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JMagenta
Obsidian | Level 7

Hello,

 

So thank you in advance. I used the following code to preserve leading zeros when I exported my CSV file:

ods csv file="&outpath.Need.csv"; ods csv options (QUOTE_BY_TYPE='Yes' PREPEND_EQUALS='Yes' sheet_name='Need' embedded_titles='yes') style=daisy;
proc print data=need;
run;
ods csv close;

This code worked. However now I need to read that same file back into SAS without the appended quotes and equal signs. Is there code to take the quotes and equal signs off all the numeric data, basically reversing what I did without manually stripping each variable? There are 100 plus variables that now have equal signs and quotes around them.

I thought I was on to something trying to import using proc document but I guess I was wrong.  Please message me if you need more information and I will do my best.

1 ACCEPTED SOLUTION

Accepted Solutions
Tom
Super User Tom
Super User

Why did you use that strange option to add the equal signs if you don't want them?

And it does not even seem to work properly (At least with SAS 9.4m5 release) it skips the = on the first observation.

filename excelcsv temp;
ods csv file=excelcsv
  options (QUOTE_BY_TYPE='Yes' PREPEND_EQUALS='Yes' sheet_name='Need' embedded_titles='yes') 
  style=daisy
;
proc print data=sashelp.class(obs=5);
run;
ods csv close;

data _null_;
  infile excelcsv ;
  input ;
  put _infile_;
run;
"Obs","Name","Sex","Age","Height","Weight"
"1","Alfred","M",14,69.0,112.5
="2","Alice","F",13,56.5,84.0
="3","Barbara","F",13,65.3,98.0
="4","Carol","F",14,62.8,102.5
="5","Henry","M",14,63.5,102.5

If you want to convert that to a more normal CSV file then just remove the leading equal signs.  You might as well remove the unneeded quotes also.

filename csv temp;
data _null_;
  infile excelcsv length=ll column=cc dlm=',' dsd truncover ;
  file csv dsd;
  do until(cc>ll);
    input string :$200. @ ;
    if string=:'="' then string=dequote(substr(string,2));
    put string @;
  end;
  put;
run;

data _null_;
  infile csv;
  input;
  put _infile_;
run;

Now you have something that looks like a normal CSV file.

Obs,Name,Sex,Age,Height,Weight
1,Alfred,M,14,69.0,112.5
2,Alice,F,13,56.5,84.0
3,Barbara,F,13,65.3,98.0
4,Carol,F,14,62.8,102.5
5,Henry,M,14,63.5,102.5

If you want to keep those extra quotes you could do this instead:

data _null_;
  infile excelcsv length=ll column=cc dlm=',' dsd truncover ;
  file csv dsd;
  do until(cc>ll);
    input string :$200. @ ;
    if string=:'="' then do;
      string=dequote(substr(string,2));
      put string ~ @;
    end;
    else put string @;
  end;
  put;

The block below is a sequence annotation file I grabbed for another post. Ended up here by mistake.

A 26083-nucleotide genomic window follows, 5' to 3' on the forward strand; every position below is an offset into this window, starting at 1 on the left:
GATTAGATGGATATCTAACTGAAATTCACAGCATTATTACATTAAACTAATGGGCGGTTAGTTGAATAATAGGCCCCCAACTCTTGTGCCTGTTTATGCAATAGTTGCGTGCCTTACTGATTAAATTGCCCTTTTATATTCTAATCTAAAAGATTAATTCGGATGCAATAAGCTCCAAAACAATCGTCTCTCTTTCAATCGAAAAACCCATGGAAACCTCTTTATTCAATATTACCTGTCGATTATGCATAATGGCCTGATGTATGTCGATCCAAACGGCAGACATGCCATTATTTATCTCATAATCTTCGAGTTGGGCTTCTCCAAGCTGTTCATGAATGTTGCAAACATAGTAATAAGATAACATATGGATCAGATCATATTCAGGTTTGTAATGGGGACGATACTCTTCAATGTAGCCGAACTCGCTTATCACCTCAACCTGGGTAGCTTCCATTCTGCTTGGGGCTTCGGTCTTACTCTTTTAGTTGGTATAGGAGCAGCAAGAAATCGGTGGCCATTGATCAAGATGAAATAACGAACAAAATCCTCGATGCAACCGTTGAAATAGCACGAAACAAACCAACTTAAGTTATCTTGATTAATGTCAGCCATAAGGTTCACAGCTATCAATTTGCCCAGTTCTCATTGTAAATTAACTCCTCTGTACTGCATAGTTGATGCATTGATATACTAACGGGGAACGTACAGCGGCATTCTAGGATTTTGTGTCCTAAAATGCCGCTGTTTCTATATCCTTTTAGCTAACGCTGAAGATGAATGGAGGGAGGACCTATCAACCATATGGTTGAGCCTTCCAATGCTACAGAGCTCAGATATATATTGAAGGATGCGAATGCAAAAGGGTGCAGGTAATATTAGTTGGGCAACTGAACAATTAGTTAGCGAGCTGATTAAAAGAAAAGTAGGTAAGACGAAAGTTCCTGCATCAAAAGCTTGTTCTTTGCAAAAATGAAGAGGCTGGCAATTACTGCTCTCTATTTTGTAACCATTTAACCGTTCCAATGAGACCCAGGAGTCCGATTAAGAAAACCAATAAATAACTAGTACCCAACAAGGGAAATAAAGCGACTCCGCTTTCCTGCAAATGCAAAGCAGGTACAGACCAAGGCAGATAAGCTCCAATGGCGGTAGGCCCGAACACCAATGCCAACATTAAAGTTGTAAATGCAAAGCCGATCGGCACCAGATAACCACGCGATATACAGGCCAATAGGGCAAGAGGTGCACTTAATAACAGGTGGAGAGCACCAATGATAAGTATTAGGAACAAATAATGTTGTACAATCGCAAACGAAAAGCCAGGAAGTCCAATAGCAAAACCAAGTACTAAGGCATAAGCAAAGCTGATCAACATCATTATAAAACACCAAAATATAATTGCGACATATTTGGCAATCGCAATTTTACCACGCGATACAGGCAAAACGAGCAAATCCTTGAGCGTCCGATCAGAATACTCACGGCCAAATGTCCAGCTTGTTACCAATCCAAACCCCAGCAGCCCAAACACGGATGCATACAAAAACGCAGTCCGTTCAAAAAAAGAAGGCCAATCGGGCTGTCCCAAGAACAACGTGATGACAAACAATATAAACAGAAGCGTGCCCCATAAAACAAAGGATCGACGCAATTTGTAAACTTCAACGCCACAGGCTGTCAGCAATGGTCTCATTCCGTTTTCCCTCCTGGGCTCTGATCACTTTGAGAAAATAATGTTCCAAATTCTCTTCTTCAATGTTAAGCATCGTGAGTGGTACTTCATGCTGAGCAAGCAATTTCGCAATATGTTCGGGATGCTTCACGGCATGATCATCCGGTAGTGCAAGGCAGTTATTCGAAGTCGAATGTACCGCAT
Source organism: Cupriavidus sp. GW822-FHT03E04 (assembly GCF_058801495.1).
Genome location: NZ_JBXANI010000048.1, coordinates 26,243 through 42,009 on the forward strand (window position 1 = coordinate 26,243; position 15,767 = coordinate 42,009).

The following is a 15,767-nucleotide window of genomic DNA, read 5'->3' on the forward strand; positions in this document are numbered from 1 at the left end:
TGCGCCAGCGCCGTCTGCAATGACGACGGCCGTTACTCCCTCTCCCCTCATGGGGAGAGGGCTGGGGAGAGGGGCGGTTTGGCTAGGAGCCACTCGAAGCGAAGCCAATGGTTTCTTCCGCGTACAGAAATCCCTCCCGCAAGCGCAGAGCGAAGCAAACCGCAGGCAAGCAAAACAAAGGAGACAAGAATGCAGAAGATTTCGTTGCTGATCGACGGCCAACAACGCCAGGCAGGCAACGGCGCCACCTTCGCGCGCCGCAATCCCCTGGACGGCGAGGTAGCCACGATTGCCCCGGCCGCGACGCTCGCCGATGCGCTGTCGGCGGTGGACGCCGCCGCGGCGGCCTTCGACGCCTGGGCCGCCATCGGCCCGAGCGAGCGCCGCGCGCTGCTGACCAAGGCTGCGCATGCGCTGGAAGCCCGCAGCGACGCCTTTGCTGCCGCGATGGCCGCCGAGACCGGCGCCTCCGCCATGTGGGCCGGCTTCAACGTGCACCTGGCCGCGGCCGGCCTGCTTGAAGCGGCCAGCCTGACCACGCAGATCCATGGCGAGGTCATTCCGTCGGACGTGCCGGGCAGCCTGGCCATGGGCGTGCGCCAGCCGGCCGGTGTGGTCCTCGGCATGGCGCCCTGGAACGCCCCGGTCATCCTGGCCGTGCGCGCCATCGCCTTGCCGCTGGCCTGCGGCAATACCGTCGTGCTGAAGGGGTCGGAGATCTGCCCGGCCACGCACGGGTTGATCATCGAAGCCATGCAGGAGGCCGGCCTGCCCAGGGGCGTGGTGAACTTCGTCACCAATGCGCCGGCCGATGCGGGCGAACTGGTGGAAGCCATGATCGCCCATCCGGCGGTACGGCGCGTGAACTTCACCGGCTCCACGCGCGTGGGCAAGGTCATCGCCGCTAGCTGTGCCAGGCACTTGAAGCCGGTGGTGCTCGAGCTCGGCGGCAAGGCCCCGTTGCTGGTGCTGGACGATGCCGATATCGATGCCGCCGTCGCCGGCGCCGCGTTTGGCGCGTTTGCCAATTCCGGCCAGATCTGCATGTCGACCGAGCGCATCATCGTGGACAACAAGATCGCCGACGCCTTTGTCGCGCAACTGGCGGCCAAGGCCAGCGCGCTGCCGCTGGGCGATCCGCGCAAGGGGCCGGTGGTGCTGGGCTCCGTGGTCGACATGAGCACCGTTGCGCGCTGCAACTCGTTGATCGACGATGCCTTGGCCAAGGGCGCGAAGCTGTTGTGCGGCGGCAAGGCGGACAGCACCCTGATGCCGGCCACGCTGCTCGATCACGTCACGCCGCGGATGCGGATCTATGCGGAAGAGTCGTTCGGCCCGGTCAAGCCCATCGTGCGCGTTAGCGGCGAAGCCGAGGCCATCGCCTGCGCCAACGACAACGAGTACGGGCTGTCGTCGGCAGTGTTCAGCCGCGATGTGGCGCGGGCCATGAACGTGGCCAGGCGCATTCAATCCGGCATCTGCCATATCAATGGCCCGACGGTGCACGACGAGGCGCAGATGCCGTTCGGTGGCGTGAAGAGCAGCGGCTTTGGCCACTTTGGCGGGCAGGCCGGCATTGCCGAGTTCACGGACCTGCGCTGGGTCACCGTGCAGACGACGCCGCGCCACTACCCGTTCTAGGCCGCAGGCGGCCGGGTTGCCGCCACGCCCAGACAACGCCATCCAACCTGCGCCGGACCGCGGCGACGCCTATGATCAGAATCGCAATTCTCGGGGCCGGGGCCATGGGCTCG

run;

Result

Obs,Name,Sex,Age,Height,Weight
1,Alfred,M,14,69.0,112.5
"2",Alice,F,13,56.5,84.0
"3",Barbara,F,13,65.3,98.0
"4",Carol,F,14,62.8,102.5
"5",Henry,M,14,63.5,102.5

Notice how it was unable to correct the mistake of not putting the = before the value of OBS on the first observation.

View solution in original post

8 REPLIES 8
ballardw
Super User

Before we start, did you open that file in a spread sheet program and then save it? Spreadsheets are know to change the values when opening CSV files.

 

You would be well served by copying 5 or so lines from the file and pasting them into a text box opened on the forum with the </> icon that appears above the message windows.

 

When I run this code which uses a data set you have access to (don't run unless you change the location or name of the CSV file)

ods csv file="&outpath.Need.csv"; 
ods csv options (QUOTE_BY_TYPE='Yes' 
    PREPEND_EQUALS='Yes' sheet_name='Need' 
    embedded_titles='yes') style=daisy;
proc print data=sashelp.class;
run;
ods csv close;

And read it back with

data want;
  infile  "&outpath.Need.csv" dlm=',' missover dsd firstobs=2 ;
  informat
   Obs   $3.
   Name  $8.
   Sex   $1.
   Age    8.
   Height 8.
   Weight 8.
   ;
   input
   Obs  
   Name  
   Sex   
   Age   
   Height
   Weight
   ;
run;

The only resulting = is in the OBS variable, which was not in the original data set and could be dropped from the result. If you are running a different set up your output may vary and then an example of YOUR file becomes critical.

 

The DSD means that the quotes are treated to protect embedded delimiters in values and will be effectively ignored around a text value.

 

Since you mentioned "preserve leading 0" then you know that the values have to be read as character, correct?

 

JMagenta
Obsidian | Level 7

Thank you,

 

I see what you mean. However my own dataset does come back with numbers like this: ="003" 

And it's like that for all of the numeric variables. Is there another way that I can export the file so that it is readable by Excel, 

keeps the leading and trailing zeroes, and is read back into SAS after data entry with simple proc import statement?

 

J

Tom
Super User Tom
Super User

Why did you use that strange option to add the equal signs if you don't want them?